WorldNetDaily reports that First Amendment lawyer Martin Garbus (New York Metro Super Lawyers 2006-09) who has represented the likes of Ronald Reagan, Nelson Mandela and Andrei Sakharov, New York has agreed to defend the co-author of"Muslim Mafia" and his son in a lawsuit brought by the Council on American-Islamic Relations (CAIR).
As I mentioned in my last post, Dean David Van Zandt of the Northwestern University School of Law came up with his own ranking of law schools based on the number of graduates named to Super Lawyers adjusted to reflect class size (using 1999 enrollment figures).
Above the Law reports that Dean Van Zandt of Northwestern Law School believes we should have taken class size into account when ranking law schools. Our rankings are based on a simple count of lawyers selected to 2009 Super Lawyers. The Dean ran his own numbers using a weighted average method based on enrollment in 1999. Using this approach, Northwestern rises from our ranking of 18th to 8th in the nation.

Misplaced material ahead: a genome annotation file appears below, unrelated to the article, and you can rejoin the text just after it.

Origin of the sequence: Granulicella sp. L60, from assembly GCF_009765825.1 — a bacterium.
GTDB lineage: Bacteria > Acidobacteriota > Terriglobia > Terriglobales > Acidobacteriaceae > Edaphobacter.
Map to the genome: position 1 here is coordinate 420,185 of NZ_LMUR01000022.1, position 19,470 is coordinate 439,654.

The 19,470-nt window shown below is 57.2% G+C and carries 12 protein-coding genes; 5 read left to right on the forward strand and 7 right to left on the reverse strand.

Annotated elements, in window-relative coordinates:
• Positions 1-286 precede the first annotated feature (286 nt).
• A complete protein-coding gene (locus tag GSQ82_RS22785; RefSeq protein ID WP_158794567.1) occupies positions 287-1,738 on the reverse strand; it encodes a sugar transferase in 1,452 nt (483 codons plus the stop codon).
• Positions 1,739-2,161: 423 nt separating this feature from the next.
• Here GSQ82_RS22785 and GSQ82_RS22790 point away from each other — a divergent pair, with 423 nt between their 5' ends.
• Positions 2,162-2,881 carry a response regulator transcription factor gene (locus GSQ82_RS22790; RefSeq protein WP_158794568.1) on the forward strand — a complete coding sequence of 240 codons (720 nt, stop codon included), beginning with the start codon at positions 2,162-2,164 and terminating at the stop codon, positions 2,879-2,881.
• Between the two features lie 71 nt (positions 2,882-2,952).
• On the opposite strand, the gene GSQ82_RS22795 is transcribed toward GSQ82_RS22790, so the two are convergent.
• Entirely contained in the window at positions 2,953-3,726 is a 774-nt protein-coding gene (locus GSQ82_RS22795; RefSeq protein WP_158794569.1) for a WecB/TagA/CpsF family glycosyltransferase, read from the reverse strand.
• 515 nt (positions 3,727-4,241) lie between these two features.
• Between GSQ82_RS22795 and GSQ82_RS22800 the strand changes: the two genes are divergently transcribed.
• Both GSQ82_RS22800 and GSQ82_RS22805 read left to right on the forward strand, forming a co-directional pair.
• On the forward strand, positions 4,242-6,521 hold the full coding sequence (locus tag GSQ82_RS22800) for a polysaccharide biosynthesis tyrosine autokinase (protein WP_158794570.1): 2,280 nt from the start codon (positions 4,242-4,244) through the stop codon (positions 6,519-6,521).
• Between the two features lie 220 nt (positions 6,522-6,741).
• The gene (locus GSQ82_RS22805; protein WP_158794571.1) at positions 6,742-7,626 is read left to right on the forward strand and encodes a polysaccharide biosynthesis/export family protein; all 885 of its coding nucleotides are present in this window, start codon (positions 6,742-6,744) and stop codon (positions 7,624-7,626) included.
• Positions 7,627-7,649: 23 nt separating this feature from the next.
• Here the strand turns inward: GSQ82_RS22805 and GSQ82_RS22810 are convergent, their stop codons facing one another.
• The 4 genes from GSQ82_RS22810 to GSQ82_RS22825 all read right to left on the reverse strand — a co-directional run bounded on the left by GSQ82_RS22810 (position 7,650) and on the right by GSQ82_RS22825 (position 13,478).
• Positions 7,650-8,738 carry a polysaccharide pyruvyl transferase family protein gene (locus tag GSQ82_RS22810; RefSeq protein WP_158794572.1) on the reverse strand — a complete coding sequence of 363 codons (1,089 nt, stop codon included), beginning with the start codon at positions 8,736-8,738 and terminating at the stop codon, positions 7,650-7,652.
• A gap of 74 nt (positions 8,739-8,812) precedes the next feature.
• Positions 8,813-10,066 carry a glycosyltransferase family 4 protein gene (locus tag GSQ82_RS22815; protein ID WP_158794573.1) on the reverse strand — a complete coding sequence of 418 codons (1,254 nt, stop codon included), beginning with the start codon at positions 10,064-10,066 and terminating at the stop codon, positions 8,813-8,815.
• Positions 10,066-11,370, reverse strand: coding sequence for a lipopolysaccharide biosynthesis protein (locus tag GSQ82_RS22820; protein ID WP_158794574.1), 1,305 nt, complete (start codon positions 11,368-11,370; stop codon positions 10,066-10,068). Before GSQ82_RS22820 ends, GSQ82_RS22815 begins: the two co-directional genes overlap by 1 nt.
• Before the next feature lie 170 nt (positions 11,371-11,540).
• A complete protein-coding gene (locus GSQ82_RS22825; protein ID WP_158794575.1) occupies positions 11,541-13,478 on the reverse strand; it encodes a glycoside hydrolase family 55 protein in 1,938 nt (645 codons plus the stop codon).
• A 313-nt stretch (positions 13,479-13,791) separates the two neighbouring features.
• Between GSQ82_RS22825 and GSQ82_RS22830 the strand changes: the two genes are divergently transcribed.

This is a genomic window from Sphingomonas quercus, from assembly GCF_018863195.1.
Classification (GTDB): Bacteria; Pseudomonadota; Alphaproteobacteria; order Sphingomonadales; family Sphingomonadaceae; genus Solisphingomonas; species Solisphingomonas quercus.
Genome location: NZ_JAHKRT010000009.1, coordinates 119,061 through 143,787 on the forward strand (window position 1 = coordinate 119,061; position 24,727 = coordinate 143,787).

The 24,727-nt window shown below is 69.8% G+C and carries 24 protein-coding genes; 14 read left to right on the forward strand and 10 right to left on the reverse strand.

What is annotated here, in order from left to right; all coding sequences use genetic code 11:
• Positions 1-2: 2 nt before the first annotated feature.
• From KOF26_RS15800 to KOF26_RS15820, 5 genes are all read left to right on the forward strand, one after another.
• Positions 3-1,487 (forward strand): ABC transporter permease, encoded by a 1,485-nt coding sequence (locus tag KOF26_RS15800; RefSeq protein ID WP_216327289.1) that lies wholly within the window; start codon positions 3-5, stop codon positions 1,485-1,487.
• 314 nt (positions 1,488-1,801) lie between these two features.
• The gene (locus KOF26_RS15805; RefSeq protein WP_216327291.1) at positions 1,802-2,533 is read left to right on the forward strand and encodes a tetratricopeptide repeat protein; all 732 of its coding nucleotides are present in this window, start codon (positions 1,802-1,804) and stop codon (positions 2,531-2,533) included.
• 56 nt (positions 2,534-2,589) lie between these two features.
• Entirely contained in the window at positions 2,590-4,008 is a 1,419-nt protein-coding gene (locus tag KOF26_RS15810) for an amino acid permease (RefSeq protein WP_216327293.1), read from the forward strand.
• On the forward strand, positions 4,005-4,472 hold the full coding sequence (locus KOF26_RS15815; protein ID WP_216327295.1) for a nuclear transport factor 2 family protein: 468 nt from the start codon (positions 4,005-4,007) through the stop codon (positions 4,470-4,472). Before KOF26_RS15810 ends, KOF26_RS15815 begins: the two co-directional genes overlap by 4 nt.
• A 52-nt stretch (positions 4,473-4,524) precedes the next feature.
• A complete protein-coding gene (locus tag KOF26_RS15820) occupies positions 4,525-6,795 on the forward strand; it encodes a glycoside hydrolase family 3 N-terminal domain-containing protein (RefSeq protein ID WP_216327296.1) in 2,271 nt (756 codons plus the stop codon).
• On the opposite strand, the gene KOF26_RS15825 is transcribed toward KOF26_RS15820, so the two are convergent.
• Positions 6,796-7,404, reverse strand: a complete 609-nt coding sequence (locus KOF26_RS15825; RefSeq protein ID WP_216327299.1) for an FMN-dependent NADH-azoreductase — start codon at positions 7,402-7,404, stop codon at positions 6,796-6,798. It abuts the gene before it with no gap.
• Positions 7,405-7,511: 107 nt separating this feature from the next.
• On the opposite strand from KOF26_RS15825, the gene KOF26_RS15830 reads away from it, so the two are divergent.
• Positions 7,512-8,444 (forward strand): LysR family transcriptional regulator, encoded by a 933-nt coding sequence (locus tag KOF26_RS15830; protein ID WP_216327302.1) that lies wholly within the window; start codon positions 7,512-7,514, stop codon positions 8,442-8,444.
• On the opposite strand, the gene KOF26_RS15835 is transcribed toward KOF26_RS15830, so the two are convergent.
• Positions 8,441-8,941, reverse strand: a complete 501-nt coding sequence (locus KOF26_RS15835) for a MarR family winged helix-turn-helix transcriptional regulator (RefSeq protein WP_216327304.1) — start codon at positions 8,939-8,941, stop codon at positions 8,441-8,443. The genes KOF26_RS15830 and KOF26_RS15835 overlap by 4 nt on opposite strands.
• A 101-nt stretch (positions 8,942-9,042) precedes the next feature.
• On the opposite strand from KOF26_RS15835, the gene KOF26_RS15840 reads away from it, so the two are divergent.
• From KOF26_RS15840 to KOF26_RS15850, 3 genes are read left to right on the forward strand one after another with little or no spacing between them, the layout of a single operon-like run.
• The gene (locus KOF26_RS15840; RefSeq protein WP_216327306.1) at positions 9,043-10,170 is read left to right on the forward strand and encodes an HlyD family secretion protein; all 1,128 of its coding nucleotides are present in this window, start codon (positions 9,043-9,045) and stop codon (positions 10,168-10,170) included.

Today Super Lawyers announces the release of our first annual ranking of U.S. law schools. The 2010 Super Lawyers U.S. Law School Rankings is unique in that it ranks law schools based on the number of graduates who are selected for inclusion in Super Lawyers across the country. Only 5 percent of the lawyers in each state are selected to Super Lawyers lists (click here to see our selection process).
Next week, Super Lawyers will release its first ranking of law schools across America.
It's official. The New Jersey Supreme Court has adopted amendments to ethics rules that allow lawyers to mention their inclusion in Super Lawyers and other ratings. The revised rules go into effect immediately. This closes the final chapter of the three-and-a-half year saga arising out of Opinion 39.